New Book Chronicles WWI In The East
Sunday, November 11, 2018, marks the 100th anniversary of the end of the First World War. Although much has been written about the Western Front in World War I, little attention has been given to developments in the east, especially during the crucial period of 1914-1915. Not only did these events have a significant impact on the fighting and outcome of the battles in the west, but all the major combatants in the east ultimately suffered collapses of their political systems with enormous consequences for the future.
Available for the first time in English, The Forgotten Front: The Eastern Theater of World War I, 1914-1915, edited by Gerhard P. Gross, features contributions from established and rising scholars from eight different countries who argue from German, central, and eastern European perspectives. Together, they illuminate diverse aspects of the Great War's Eastern Theater that have received scant attention in Western scholarship, including military strategy and combat, issues of national identity formation, perceptions of the enemy, the experiences of POWs, and links to World War II.
The contributors also look beyond the history of events in the east to show how they have been remembered in the years since. Eva Horn, professor of literary studies, analyzes German literature or the war, while professor of Slavic studies, Birgit Menzel, looks at Russian wartime literature. Historian and journalist Christine Beil shows how museums presented the war in exhibitions-both while it was being waged and in the years that followed. Gundula Bavendamm brings the story into the twenty-first century by discussing "The First World War on the Internet."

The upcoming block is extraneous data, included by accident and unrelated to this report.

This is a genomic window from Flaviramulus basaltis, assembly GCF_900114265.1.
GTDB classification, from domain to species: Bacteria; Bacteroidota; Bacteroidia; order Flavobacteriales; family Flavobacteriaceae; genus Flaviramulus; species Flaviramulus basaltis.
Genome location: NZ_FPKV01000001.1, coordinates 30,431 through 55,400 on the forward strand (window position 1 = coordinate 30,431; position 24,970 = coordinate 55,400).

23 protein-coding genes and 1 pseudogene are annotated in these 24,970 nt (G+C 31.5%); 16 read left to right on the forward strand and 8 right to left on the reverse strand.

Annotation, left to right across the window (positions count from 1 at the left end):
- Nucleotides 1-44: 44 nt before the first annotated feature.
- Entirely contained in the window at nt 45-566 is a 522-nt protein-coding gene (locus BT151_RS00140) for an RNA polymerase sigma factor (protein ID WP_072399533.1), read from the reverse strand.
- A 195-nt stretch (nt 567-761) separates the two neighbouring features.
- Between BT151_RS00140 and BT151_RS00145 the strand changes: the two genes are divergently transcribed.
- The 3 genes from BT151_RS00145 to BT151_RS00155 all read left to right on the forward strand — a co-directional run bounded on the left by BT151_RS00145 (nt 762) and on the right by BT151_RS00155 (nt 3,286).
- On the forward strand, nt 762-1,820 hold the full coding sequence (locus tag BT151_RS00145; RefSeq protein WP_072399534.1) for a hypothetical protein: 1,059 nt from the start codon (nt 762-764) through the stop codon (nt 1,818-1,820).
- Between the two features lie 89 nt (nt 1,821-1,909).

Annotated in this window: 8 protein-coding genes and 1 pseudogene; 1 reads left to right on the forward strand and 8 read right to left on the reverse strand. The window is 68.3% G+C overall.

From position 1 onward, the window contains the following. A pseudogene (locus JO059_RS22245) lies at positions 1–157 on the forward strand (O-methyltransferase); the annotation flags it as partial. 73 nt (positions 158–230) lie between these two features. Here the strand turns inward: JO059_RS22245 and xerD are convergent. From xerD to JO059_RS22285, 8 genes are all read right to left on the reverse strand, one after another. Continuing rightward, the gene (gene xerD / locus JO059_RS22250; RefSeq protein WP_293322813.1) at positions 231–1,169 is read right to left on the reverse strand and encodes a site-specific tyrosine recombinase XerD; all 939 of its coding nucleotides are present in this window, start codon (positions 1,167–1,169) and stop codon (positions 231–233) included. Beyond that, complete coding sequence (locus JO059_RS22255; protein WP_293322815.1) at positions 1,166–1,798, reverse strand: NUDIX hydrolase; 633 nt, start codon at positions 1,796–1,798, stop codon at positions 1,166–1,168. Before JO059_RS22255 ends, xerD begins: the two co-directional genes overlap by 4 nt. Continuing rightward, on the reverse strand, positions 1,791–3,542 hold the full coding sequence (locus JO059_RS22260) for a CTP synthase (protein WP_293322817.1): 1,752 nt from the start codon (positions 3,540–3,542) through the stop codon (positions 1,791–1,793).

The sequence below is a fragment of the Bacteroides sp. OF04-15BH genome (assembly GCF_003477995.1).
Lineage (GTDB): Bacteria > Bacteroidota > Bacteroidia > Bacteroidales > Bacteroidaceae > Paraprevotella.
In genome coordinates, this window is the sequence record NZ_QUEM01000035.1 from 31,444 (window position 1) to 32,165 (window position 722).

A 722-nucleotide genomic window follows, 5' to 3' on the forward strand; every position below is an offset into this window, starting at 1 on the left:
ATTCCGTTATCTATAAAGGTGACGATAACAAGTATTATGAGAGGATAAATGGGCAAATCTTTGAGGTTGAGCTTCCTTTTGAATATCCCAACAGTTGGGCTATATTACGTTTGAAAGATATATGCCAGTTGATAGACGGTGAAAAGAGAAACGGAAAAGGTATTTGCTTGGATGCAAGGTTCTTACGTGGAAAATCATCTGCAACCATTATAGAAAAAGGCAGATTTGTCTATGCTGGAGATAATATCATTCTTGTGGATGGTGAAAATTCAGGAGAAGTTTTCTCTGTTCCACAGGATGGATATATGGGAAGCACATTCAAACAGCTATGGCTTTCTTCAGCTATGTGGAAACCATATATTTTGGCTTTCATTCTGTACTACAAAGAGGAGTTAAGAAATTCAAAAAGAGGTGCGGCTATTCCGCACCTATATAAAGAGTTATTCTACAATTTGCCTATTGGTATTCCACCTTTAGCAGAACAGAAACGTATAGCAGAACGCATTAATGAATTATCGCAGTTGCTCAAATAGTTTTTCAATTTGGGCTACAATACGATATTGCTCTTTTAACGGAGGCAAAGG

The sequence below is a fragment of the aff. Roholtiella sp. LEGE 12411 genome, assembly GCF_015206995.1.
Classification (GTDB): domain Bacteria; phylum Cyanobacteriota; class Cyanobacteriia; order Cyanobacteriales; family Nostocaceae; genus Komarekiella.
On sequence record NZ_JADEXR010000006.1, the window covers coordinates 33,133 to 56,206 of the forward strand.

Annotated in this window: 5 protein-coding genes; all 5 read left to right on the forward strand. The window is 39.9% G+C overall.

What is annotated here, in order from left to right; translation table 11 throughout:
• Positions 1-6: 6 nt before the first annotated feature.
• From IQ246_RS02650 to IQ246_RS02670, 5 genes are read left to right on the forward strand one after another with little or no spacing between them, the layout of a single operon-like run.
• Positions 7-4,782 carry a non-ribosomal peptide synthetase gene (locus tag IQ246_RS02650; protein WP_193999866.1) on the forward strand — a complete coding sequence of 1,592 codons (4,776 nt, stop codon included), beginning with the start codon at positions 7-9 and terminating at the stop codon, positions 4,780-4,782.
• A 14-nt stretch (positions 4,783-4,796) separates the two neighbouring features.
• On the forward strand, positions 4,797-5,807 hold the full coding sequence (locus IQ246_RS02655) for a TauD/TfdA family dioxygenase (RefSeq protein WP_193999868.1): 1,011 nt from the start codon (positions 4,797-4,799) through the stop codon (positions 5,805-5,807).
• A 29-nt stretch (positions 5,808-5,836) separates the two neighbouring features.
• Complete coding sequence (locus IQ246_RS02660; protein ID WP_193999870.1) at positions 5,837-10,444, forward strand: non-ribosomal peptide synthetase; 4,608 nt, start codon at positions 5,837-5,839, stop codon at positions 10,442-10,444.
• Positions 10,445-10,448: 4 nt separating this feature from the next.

The scholarship on the First World War is dominated by the trauma of the modern, technologized war in the west, causing the significant political events and battles on the Eastern Front to shift to the background. The Forgotten Front illuminates overlooked, but vital, aspects of the conflict and will be an essential resource for students and scholars seeking to better understand the war and its legacy.
Colonel Gerhard P. Gross, Bundeswehr, is head of the Department of German Military History before 1945 at the Bundeswehr Center for Military History and Social Sciences in Potsdam. He is the author or coauthor of numerous books and articles, including The Myth and Reality of German Warfare: Operational Thinking from Moltke the Elder to Heusinger, and coeditor of The Schlieffen Plan: International Perspectives on the German Strategy for World War I.